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Weighing in on thyroid conditions

Last Modified: April 23, 2024

Diseases & Disorders, Family Medicine


Ryan Singerman, DO, PPG – Weight Management & Bariatric Surgery, often hears patients attribute stubborn pounds to a thyroid condition. But, as he explained, the culprit is likely something else.

Based on information provided through and supported by the American Academy of Endocrinology and American Thyroid Association, the two most common diagnoses – hyperthyroidism and hypothyroidism – alter the body’s function, but typically don’t contribute to body fat gain or loss as much as people think.

Hyperthyroid is an overactive thyroid, meaning the thyroid is putting out more thyroid hormone than necessary, which can cause significant weight loss. This can make it hard to maintain a person’s weight, which might sound like a good problem to have, but it’s actually the opposite.

Because the condition is driving a higher metabolism, it’s also causing a faster heart rate, which can lead to dangerous, even fatal, heart rhythms.


Hypothyroid is an underactive thyroid. The concept of hypothyroidism hindering weight loss has become so pervasive, it’s even made it into some medical circles. But science tells us a different story.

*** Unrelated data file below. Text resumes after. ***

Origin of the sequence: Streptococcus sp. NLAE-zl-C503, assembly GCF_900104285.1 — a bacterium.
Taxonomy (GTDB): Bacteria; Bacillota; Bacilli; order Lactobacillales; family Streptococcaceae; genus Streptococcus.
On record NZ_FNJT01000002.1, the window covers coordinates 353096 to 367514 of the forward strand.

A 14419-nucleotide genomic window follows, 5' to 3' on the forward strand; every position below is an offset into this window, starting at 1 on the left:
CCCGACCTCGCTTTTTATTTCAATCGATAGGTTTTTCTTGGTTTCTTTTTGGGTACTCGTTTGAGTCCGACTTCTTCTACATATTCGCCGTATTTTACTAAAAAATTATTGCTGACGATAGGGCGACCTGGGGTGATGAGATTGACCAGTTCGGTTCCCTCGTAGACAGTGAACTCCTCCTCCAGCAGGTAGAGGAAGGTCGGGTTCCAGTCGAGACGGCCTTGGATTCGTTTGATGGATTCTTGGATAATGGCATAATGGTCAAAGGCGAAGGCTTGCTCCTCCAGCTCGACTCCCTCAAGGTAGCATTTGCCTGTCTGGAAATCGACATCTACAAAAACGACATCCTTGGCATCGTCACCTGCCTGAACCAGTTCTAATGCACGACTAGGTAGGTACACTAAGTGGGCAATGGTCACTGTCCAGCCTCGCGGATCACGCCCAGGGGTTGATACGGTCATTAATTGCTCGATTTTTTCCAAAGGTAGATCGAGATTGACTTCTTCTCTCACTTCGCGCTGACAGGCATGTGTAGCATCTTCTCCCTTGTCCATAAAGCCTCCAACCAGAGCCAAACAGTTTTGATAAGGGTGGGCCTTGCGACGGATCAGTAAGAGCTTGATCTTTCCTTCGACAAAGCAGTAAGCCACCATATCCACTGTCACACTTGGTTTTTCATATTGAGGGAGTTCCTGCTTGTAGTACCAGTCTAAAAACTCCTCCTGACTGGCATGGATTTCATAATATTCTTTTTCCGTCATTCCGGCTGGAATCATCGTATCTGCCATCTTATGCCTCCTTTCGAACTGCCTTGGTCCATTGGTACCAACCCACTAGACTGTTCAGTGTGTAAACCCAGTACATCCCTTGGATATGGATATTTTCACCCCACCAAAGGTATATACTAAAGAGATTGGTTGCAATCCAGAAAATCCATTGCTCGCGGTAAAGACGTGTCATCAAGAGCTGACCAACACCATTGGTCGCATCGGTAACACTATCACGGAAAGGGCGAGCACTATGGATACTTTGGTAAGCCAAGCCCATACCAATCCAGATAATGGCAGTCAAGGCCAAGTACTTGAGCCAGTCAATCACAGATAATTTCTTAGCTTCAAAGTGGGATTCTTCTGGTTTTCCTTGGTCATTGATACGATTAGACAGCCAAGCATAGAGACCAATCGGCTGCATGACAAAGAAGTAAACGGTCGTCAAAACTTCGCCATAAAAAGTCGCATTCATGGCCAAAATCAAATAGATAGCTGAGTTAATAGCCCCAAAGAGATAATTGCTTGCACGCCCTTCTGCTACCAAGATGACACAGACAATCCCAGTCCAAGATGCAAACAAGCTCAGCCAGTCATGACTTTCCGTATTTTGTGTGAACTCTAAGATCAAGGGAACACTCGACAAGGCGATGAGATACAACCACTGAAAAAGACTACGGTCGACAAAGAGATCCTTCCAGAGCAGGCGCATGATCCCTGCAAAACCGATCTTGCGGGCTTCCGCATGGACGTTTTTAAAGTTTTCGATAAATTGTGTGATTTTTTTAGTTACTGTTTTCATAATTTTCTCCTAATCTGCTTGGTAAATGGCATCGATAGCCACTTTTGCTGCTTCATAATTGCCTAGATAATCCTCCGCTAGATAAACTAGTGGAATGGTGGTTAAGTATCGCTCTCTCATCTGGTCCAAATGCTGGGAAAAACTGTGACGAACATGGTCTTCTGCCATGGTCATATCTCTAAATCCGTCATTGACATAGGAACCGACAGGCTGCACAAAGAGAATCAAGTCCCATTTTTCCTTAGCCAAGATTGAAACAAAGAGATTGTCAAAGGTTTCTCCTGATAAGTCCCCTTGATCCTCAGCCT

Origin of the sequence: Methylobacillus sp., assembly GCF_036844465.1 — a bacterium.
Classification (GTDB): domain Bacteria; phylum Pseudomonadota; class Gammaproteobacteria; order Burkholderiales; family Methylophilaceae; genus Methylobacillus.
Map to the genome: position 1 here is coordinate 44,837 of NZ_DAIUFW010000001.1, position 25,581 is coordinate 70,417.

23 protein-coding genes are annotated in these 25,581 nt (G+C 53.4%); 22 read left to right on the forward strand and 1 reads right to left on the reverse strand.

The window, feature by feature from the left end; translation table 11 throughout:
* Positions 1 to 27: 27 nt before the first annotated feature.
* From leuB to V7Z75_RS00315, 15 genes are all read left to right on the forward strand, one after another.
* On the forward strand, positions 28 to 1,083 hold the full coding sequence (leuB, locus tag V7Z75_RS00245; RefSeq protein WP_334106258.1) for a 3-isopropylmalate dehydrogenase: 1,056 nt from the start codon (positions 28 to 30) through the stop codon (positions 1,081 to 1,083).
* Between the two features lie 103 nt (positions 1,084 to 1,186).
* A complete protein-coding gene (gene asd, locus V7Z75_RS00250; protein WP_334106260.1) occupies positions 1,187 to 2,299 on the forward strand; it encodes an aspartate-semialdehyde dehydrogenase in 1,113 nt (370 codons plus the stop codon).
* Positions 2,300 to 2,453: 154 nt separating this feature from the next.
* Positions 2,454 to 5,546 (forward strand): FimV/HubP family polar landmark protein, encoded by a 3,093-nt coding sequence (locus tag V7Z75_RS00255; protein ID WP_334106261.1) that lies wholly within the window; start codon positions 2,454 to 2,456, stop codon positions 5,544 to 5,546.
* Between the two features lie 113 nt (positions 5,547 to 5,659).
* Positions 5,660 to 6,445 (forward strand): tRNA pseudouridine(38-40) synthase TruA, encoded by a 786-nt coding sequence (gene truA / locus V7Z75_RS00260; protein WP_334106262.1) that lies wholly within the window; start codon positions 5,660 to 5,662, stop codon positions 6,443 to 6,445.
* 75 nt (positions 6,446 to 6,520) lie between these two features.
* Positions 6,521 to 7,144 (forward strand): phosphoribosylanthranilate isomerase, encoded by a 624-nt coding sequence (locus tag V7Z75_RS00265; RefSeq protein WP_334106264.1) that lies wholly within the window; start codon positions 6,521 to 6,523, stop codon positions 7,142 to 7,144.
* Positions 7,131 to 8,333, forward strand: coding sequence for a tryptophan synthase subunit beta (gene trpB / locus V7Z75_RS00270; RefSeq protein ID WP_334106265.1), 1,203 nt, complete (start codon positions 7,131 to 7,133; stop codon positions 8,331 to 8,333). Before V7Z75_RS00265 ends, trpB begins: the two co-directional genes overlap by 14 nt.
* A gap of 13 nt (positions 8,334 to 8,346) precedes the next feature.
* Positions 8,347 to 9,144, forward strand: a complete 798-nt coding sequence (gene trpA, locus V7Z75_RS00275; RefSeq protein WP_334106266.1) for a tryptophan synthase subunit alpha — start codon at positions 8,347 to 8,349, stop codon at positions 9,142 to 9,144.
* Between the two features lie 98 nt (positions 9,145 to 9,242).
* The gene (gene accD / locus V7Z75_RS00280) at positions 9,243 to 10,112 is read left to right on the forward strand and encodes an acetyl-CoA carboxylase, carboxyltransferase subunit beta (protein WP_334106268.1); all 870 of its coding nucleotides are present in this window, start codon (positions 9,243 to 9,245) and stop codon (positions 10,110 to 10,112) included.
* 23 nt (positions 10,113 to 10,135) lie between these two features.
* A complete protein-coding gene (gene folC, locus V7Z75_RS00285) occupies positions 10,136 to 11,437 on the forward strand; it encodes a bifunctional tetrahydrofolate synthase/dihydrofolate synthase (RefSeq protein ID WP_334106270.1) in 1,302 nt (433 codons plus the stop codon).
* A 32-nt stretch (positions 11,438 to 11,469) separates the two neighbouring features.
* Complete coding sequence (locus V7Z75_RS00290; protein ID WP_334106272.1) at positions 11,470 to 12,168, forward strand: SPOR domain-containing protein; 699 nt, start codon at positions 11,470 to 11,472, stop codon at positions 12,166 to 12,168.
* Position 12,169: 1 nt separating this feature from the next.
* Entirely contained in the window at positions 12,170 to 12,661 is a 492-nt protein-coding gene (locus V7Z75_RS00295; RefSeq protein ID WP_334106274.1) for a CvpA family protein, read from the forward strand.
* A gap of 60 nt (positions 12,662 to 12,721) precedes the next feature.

An underactive thyroid is associated with a lower appetite, meaning these individuals are often less hungry and unable to eat as much. Research suggests that weight gain linked to hypothyroidism is no more than 10% of the person’s bodyweight.

Additionally, hypothyroidism doesn’t cause fat gain, but rather, the vast majority of pounds on the scale can be attributed to salt and water retention. Once an individual gets the condition under control, they often see a lower number when they weigh themselves because of fluid shifts. In other words, they are eliminating water weight.

So, the idea that you can’t lose body fat if you have a thyroid condition, simply is not true.  

You can see Dr. Singerman unpack more weight loss myths here.

To learn more about the resources available to you at PPG - Weight Management & Bariatric Surgery, including free seminars, call 260-425-6390 or fill out this form and one of our care team members will contact you with more information.

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